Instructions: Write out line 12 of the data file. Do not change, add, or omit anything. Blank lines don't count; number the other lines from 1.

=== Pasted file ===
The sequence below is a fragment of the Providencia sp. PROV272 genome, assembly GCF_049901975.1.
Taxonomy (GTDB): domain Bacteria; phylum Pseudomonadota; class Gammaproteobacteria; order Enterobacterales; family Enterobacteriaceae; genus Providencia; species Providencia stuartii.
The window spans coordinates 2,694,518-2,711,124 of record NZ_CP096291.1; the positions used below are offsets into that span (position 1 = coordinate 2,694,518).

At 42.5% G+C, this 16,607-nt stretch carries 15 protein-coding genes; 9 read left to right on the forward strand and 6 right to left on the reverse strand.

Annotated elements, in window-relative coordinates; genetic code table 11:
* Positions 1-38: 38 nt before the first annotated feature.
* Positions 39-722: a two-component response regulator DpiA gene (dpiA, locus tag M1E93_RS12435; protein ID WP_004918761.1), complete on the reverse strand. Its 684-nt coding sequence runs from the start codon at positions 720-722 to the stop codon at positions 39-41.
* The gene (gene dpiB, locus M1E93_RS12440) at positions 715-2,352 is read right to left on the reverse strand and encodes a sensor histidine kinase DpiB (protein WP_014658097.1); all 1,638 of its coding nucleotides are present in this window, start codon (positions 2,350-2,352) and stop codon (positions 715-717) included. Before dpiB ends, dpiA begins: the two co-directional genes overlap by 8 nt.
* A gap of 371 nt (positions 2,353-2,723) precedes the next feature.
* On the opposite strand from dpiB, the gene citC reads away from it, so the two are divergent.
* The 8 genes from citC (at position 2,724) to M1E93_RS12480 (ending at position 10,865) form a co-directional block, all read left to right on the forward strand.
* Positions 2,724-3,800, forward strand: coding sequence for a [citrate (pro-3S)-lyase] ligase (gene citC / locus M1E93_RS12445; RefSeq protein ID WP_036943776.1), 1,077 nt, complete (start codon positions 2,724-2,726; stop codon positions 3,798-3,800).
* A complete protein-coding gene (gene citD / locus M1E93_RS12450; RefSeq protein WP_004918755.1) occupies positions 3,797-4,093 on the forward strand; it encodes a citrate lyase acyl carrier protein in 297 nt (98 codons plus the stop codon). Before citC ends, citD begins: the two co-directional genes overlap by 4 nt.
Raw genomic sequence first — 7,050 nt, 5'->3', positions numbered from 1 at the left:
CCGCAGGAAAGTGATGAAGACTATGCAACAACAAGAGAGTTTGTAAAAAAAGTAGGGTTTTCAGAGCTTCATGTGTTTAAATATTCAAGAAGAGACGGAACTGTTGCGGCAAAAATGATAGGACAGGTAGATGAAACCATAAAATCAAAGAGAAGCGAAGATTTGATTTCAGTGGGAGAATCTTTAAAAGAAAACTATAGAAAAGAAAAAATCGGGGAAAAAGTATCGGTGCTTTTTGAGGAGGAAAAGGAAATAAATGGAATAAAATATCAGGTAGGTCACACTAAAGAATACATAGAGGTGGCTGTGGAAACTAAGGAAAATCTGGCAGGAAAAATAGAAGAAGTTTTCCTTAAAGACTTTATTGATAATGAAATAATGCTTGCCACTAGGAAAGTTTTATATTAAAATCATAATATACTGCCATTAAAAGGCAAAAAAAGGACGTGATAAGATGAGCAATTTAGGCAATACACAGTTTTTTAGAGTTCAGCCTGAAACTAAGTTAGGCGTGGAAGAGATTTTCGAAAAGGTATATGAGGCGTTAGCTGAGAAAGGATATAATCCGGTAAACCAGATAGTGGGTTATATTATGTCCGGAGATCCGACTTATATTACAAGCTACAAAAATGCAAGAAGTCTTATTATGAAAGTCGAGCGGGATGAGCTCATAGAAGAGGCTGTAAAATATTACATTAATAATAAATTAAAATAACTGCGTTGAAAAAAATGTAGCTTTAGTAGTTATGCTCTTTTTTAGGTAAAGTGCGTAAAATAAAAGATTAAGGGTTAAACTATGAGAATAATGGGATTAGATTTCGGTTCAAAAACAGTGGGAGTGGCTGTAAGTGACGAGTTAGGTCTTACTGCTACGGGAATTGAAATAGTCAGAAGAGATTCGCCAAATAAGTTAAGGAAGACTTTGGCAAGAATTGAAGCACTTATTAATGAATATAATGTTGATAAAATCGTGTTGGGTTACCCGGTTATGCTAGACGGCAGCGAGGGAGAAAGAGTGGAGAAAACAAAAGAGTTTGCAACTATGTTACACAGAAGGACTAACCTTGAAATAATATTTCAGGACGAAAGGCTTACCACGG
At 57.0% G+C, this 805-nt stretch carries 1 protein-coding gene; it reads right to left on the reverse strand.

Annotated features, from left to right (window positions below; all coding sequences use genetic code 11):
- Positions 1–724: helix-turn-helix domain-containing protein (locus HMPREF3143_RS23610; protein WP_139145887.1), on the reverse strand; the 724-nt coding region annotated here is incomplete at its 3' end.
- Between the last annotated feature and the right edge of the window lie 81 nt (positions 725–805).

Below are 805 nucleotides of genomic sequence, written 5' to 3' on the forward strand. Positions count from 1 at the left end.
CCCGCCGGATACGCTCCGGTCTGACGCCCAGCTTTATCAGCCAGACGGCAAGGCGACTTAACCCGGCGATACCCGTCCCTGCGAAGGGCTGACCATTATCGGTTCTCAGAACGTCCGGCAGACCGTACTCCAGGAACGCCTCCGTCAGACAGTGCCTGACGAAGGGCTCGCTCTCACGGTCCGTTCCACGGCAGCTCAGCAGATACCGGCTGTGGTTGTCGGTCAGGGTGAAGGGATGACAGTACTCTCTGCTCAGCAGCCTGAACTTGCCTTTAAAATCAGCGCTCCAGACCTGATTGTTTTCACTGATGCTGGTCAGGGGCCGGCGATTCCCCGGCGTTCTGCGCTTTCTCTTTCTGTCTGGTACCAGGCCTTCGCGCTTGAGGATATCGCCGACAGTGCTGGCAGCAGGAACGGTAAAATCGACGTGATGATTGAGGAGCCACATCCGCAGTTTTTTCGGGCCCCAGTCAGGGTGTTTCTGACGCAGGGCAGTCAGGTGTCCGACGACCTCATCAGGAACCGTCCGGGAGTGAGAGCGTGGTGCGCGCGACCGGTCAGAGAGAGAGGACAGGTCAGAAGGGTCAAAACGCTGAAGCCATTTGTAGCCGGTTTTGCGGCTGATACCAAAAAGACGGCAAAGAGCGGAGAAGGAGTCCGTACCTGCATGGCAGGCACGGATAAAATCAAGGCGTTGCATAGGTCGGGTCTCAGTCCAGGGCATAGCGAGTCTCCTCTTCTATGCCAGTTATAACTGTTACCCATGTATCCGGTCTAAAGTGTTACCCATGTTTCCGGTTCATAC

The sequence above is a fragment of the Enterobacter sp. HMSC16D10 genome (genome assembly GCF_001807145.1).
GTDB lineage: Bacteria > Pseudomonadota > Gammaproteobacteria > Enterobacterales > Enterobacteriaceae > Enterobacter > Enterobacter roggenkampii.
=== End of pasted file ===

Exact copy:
* Positions 2,724-3,800, forward strand: coding sequence for a [citrate (pro-3S)-lyase] ligase (gene citC / locus M1E93_RS12445; RefSeq protein ID WP_036943776.1), 1,077 nt, complete (start codon positions 2,724-2,726; stop codon positions 3,798-3,800).